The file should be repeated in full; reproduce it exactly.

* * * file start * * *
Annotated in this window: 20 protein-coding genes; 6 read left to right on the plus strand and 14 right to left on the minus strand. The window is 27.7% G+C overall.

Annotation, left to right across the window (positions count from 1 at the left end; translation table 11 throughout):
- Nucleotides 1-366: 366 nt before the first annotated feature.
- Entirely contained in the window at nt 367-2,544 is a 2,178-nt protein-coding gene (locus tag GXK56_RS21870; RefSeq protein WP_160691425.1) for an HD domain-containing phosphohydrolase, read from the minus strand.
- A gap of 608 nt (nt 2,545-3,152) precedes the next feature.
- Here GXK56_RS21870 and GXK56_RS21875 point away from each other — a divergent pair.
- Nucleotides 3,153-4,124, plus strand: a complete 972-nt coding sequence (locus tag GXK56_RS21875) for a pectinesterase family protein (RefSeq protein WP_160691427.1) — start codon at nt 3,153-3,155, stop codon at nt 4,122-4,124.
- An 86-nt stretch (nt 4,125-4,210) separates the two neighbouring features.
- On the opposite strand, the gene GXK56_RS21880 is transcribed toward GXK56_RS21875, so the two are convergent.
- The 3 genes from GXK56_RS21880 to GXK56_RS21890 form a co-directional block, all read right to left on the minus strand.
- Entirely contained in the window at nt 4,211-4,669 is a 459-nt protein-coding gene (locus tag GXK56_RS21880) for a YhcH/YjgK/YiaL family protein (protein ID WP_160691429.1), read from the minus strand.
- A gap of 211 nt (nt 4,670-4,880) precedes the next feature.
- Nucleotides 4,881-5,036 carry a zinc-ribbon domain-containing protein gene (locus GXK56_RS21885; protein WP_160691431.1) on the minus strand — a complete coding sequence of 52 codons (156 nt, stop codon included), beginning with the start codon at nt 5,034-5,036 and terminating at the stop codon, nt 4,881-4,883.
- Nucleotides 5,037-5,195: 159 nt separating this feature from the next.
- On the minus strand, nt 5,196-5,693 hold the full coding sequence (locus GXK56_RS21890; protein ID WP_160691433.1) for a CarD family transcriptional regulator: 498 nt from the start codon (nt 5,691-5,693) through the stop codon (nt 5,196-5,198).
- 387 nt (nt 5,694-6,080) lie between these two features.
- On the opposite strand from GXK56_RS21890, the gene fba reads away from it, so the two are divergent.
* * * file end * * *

Annotated in this window: 20 protein-coding genes; 6 read left to right on the plus strand and 14 right to left on the minus strand. The window is 27.7% G+C overall.

Annotation, left to right across the window (positions count from 1 at the left end; translation table 11 throughout):
- Nucleotides 1-366: 366 nt before the first annotated feature.
- Entirely contained in the window at nt 367-2,544 is a 2,178-nt protein-coding gene (locus tag GXK56_RS21870; RefSeq protein WP_160691425.1) for an HD domain-containing phosphohydrolase, read from the minus strand.
- A gap of 608 nt (nt 2,545-3,152) precedes the next feature.
- Here GXK56_RS21870 and GXK56_RS21875 point away from each other — a divergent pair.
- Nucleotides 3,153-4,124, plus strand: a complete 972-nt coding sequence (locus tag GXK56_RS21875) for a pectinesterase family protein (RefSeq protein WP_160691427.1) — start codon at nt 3,153-3,155, stop codon at nt 4,122-4,124.
- An 86-nt stretch (nt 4,125-4,210) separates the two neighbouring features.
- On the opposite strand, the gene GXK56_RS21880 is transcribed toward GXK56_RS21875, so the two are convergent.
- The 3 genes from GXK56_RS21880 to GXK56_RS21890 form a co-directional block, all read right to left on the minus strand.
- Entirely contained in the window at nt 4,211-4,669 is a 459-nt protein-coding gene (locus tag GXK56_RS21880) for a YhcH/YjgK/YiaL family protein (protein ID WP_160691429.1), read from the minus strand.
- A gap of 211 nt (nt 4,670-4,880) precedes the next feature.
- Nucleotides 4,881-5,036 carry a zinc-ribbon domain-containing protein gene (locus GXK56_RS21885; protein WP_160691431.1) on the minus strand — a complete coding sequence of 52 codons (156 nt, stop codon included), beginning with the start codon at nt 5,034-5,036 and terminating at the stop codon, nt 4,881-4,883.
- Nucleotides 5,037-5,195: 159 nt separating this feature from the next.
- On the minus strand, nt 5,196-5,693 hold the full coding sequence (locus GXK56_RS21890; protein ID WP_160691433.1) for a CarD family transcriptional regulator: 498 nt from the start codon (nt 5,691-5,693) through the stop codon (nt 5,196-5,198).
- 387 nt (nt 5,694-6,080) lie between these two features.
- On the opposite strand from GXK56_RS21890, the gene fba reads away from it, so the two are divergent.